In computational geometry, the Bowyer–Watson algorithm is a method for computing the Delaunay triangulation of a finite set of points in any number of dimensions. The algorithm can be used to obtain a Voronoi diagram of the points, which is the dual graph of the Delaunay triangulation.
The Bowyer–Watson algorithm is an incremental algorithm. It works by adding points, one at a time, to a valid Delaunay triangulation of a subset of the desired points. After every insertion, any triangles whose circumcircles contain the new point are deleted, leaving a star-shaped polygonal hole which is then re-triangulated using the new point.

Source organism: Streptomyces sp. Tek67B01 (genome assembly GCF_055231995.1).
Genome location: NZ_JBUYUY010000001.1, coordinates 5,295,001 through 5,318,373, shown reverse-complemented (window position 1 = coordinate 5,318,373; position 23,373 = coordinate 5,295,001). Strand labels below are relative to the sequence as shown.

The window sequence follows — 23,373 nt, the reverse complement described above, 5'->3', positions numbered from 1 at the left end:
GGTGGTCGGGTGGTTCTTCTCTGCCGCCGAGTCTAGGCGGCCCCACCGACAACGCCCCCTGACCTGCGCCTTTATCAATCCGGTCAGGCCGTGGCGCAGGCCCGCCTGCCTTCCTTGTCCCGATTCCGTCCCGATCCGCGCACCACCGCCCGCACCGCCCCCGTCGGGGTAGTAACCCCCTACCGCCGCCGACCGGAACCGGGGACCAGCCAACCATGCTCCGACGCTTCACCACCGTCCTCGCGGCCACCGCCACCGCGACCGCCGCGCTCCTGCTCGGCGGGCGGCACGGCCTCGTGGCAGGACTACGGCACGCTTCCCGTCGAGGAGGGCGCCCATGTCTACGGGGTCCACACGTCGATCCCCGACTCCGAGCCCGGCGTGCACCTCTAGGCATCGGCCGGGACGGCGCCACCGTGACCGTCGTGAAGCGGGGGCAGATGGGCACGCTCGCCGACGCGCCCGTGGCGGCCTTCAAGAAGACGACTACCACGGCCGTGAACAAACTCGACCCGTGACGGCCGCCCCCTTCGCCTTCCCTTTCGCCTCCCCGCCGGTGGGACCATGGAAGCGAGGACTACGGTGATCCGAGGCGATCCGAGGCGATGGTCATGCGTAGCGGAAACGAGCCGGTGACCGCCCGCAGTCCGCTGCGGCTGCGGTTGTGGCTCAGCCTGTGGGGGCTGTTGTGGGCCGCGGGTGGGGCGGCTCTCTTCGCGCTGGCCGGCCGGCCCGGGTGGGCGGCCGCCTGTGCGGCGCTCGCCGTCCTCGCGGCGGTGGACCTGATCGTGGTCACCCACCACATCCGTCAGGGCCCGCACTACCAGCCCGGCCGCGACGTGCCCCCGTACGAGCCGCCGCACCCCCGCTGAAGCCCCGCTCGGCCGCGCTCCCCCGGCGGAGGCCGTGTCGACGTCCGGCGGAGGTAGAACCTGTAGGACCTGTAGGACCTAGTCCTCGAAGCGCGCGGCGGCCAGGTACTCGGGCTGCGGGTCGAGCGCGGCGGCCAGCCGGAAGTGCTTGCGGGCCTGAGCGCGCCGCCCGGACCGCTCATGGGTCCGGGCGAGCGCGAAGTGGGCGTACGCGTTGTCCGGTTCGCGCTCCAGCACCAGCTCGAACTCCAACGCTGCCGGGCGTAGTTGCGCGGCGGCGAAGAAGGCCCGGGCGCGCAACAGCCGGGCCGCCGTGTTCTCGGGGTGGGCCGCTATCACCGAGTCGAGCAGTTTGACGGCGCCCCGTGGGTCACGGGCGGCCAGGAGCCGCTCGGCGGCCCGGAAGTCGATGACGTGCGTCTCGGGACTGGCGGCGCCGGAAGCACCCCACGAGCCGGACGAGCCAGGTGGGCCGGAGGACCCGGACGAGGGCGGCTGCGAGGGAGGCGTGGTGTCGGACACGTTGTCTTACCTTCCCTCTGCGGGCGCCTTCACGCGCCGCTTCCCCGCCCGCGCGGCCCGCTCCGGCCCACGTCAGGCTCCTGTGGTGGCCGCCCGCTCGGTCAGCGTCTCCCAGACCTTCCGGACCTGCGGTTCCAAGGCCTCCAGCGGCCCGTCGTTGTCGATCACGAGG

The algorithm is sometimes known just as the Bowyer Algorithm or the Watson Algorithm. Adrian Bowyer and David Watson devised it independently of each other at the same time, and each published a paper on it in the same issue of The Computer Journal (see below).
- Bowyer, Adrian (1981). "Computing Dirichlet tessellations". Comput. J. 24 (2): 162–166. doi:10.1093/comjnl/24.2.162.
- Watson, David F. (1981). "Computing the n-dimensional Delaunay tessellation with application to Voronoi polytopes". Comput. J. 24 (2): 167–172. doi:10.1093/comjnl/24.2.167.
|This applied mathematics-related article is a stub. You can help Wikipedia by expanding it.|